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Bar Training for Active Bystanders


Statistics indicate that nearly 1 in 5 women will be raped at some point in their lives and the majority of victims know the offender. In response to high profile incidents of alcohol-facilitated sexual assaults on college campuses, President Obama recently created a White House Task Force whose report concluded that, "victims are often abused while they're drunk, under the influence of drugs, passed out or otherwise incapacitated. "The overlap between alcohol consumption and sexual violence has led colleges and community organizations to develop primary prevention programs to combat the problem. Funded by the Florida Department of Health and Centers for Disease Control, Dr. Ráchael Powers, Assistant Professor in the Department of Criminology at USF is developing, implementing, and evaluating a bystander program for Florida bartenders - BarTAB: Bar Training for Active Bystanders.

BarTAB aims to increase awareness of alcohol-facilitated sexual assault, help bar staff recognize situations or behaviors that constitute or may culminate in sexual harassment or assault, and train bar staff to use discrete intervention techniques to ensure patron safety. BarTAB also aims to build community awareness through social media (www.facebook.com/ShowMeYourBarTAB).

Whereas traditional sexual violence prevention focuses on what women can do to avoid being potential victims (e.g., by avoiding drinking alcohol), bystander programs engage the community in prevention. Bystander programs not only address emergency situations, but also behaviors on the continuum of violence (e.g, sexist remarks) that perpetuate societal acceptance of violence against women. In this way, these programs not only address individual behavior, but also the environmental context in which violence occurs.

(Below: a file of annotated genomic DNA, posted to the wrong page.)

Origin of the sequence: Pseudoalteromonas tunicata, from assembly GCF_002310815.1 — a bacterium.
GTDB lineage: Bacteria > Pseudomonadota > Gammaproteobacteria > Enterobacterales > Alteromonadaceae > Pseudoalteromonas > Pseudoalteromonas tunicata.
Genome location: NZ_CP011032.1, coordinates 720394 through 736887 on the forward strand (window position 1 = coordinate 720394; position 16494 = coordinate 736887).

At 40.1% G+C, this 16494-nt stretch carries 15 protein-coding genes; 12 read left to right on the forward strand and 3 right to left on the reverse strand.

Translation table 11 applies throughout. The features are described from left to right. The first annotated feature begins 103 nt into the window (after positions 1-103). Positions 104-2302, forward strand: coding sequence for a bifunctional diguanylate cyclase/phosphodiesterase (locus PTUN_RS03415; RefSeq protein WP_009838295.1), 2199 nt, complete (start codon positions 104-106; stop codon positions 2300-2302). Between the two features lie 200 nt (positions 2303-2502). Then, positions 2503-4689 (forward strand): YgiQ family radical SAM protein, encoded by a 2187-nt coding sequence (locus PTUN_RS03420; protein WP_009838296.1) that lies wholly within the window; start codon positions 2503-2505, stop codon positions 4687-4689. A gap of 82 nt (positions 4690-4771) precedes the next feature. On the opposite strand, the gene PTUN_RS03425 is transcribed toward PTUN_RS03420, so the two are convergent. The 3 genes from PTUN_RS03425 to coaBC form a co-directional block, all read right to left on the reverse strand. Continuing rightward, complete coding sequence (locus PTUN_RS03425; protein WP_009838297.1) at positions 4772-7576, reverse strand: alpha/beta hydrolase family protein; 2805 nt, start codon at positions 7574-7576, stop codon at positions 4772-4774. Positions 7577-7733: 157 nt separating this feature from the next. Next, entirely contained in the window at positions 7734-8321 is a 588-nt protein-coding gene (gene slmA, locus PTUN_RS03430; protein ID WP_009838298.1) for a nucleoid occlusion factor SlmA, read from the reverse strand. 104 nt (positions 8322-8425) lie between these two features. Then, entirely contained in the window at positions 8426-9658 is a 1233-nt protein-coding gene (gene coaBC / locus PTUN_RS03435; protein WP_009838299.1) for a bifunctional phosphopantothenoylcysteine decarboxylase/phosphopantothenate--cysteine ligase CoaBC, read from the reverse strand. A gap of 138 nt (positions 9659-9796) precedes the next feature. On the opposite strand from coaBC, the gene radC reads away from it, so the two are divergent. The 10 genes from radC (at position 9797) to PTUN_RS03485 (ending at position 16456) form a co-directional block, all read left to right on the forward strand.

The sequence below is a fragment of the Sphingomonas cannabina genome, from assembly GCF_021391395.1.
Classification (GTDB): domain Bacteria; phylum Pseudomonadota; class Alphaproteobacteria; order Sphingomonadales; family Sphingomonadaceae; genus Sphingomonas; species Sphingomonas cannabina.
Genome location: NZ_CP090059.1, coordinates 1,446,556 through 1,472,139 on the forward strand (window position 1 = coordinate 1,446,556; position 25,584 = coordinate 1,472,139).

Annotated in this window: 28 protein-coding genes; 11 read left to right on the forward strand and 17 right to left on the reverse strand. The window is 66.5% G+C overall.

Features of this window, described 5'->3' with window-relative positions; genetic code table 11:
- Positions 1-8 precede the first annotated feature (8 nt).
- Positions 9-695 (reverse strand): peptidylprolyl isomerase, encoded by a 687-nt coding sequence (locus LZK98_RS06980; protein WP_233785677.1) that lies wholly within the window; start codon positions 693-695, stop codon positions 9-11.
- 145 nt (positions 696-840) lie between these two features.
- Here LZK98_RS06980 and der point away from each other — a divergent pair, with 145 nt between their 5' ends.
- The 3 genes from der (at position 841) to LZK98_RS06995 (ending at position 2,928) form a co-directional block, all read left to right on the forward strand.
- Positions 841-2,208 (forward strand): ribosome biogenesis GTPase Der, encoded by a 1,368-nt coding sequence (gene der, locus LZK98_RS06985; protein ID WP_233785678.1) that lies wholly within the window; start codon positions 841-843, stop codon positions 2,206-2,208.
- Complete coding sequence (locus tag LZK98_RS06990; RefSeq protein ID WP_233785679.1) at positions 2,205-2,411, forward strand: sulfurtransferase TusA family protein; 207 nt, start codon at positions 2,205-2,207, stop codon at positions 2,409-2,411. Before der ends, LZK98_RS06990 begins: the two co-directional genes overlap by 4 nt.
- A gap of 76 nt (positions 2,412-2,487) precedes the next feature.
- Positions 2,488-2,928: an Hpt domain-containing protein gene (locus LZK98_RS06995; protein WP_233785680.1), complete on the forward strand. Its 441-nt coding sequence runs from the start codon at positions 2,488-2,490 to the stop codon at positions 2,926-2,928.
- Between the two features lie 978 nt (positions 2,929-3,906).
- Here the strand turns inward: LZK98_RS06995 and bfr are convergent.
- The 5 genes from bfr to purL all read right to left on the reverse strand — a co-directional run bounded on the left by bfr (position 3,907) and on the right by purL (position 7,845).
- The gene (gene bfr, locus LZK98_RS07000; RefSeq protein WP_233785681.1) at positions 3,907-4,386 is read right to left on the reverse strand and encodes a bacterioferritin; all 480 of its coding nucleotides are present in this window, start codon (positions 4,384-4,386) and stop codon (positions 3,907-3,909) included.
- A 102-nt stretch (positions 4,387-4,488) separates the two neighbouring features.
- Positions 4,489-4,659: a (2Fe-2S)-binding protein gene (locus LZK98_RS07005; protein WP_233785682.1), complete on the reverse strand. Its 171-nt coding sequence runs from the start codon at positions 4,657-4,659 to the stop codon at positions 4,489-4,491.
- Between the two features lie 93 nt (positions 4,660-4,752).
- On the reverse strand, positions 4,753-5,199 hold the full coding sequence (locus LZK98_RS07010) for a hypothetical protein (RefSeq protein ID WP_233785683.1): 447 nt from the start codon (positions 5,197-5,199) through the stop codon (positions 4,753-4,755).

"Changing social norms is an important aspect of these programs, as perceptions of others' beliefs impact individual behavior," said Dr. Powers. "If people perceive others as being supportive of a situation, they are less likely to intervene. Programs like BarTAB are effective because they also focus on people's positive self-conceptions."

Bystander programs approach participants as allies rather than potential rapists or victims. As such, it avoids any backlash effect (i.e., increase in anti-social beliefs or behaviors) because the participants do not feel that they are being negatively labeled.

Bystander intervention programs are not a new concept, but they have typically been implemented on college campuses. Recently, they have begun to be adopted in cities that have taken a pro-active approach to keep bar patrons safe. Dr. Powers has partnered with local agencies such as the Hillsborough County Sheriff's Office, Hillsborough County Public Defender's Office and the Tampa Alcohol Coalition among others to add Tampa to that list of cities.



For more information contact:
Dr. Ráchael Powers
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